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The Next Steps
As the oil recedes from the Gulf, habitat restoration projects are breaking ground.

The sun is shining, and the oil has stopped spewing. Audubon’s David Ringer and Melanie Driscoll are observing birds on the Cat Islands, marshy specks of land in Louisiana’s Barataria Bay. Hundreds of brown pelicans nest here. So do roseate spoonbills, black-crowned night herons, great egrets, and laughing gulls. In June these islands were ringed with oil. Now healthy-looking juvenile pelicans crowd the shore, and bright-green new marsh grass is growing.

The good news doesn’t belie the fact that Louisiana’s wetlands are still imperiled—much of the Mississippi River sediment that replenishes places where shorebirds thrive, like the Cat Islands, other marshes, and sandy beaches, continues to be trapped behind dams and dikes. Furthermore, canals carved out decades ago by oil and gas companies and the shipping industry are eroding marshes from the inside out. Each year about 25 square miles of Louisiana wetlands erode and subside into the sea—an area the size of a football field every 40 minutes. “These are not just Louisiana’s wetlands, these are America’s wetlands, and one thing the oil spill did was focus the country’s attention on the resources and fragile environments of this region,” says Driscoll, the director of bird conservation for Audubon’s Louisiana Coastal Initiative. 

Fines that will be levied on BP under the Clean Water Act and the Natural Resources Damage Assessment could eventually funnel billions of dollars to wetland restoration, though none has been allocated yet. In the meantime, a handful of already-planned projects are now moving forward with renewed purpose. From building oyster-shell reefs and sandy headlands to transforming rice fields into wetlands, new habitat created across the state will be a boon for wildlife and those who rely on Louisiana’s biological resources.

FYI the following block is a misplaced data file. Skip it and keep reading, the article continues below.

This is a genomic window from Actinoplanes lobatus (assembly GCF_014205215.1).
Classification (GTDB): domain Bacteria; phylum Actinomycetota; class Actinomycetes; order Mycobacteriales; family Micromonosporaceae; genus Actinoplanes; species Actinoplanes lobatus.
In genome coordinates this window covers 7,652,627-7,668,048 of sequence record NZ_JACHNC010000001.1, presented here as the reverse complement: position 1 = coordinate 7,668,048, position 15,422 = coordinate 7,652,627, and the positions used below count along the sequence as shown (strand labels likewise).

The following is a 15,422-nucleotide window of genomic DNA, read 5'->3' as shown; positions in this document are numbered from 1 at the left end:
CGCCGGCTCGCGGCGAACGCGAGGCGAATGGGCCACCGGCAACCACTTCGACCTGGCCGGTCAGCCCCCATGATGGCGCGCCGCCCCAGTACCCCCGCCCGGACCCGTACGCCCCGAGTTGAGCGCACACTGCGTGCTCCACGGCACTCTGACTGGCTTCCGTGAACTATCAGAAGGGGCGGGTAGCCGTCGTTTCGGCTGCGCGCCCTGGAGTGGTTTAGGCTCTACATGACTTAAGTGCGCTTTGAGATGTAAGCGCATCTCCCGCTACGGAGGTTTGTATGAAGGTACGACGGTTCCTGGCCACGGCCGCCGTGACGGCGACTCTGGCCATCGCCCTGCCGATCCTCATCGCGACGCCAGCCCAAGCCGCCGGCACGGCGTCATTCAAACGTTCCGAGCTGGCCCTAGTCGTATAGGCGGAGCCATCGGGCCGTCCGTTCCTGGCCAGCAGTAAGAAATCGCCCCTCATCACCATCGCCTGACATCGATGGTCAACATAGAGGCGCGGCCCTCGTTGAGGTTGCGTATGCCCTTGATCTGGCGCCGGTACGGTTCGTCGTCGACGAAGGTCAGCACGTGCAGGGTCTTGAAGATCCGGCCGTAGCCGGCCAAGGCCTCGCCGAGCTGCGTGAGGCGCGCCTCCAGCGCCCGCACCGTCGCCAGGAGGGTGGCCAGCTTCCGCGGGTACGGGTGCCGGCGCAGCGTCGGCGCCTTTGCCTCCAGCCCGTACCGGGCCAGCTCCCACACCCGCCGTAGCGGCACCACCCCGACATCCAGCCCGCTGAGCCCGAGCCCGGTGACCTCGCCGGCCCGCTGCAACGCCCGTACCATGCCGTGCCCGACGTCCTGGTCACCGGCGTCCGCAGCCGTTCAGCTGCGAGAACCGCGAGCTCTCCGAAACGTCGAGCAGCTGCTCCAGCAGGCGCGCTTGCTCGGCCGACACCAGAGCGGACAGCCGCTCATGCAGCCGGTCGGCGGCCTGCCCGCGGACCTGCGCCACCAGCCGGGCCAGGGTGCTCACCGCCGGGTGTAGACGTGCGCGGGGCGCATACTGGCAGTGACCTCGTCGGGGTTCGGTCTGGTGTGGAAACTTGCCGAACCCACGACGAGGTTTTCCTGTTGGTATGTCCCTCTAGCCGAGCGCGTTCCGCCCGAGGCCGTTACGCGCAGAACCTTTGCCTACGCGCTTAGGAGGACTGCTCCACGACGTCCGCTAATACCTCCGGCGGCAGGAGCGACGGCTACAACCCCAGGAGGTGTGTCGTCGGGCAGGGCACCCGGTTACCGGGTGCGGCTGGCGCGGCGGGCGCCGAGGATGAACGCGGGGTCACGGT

Next spring, for instance, under a $31 million federal grant, the National Oceanic and Atmospheric Administration will begin dredging coarse sand and clay offshore and then pump it to an eroding barrier headland near Port Fourchon, a large oil industry port in southern Louisiana. It will create a 250-acre swath of beach with sand dunes that will be planted with native grasses. Behind this, the agency will put in 150 acres of marshland, an area that could expand over time as more sediment is trapped naturally.

In southeast Louisiana, The Nature Conservancy is collaborating with Coastal Environments Inc. to build oyster reefs, a $4.3 million project funded by a federal stimulus grant. The group will pack recycled oyster shells from shucking houses into steel frames that will be placed in shallow water along vulnerable shoreline. As similar projects have shown, burgeoning oyster populations form a reef, which attracts fish, crabs, and shrimp, all creatures affected by the oil spill. The reef absorbs wave energy, trapping suspended sediments and eventually, when planted with marsh grass, forming marshes, says TNC’s Amy Smith Kyle.

Ducks Unlimited is getting rice farmers in southwestern Louisiana to flood their fallow fields, creating wetlands that attract waterfowl and shorebirds like dowitchers and sandpipers. This effort has the side benefit of luring the birds away from oiled marshland. Nearby, at the Paul J. Rainey Sanctuary, Audubon is restoring wetlands with a small versatile dredge and working with TNC to build a series of oyster reefs. As the Gulf oil disaster fades from the headlines, forging ahead with such projects will prove essential for restoring and rebuilding this battered ecosystem.
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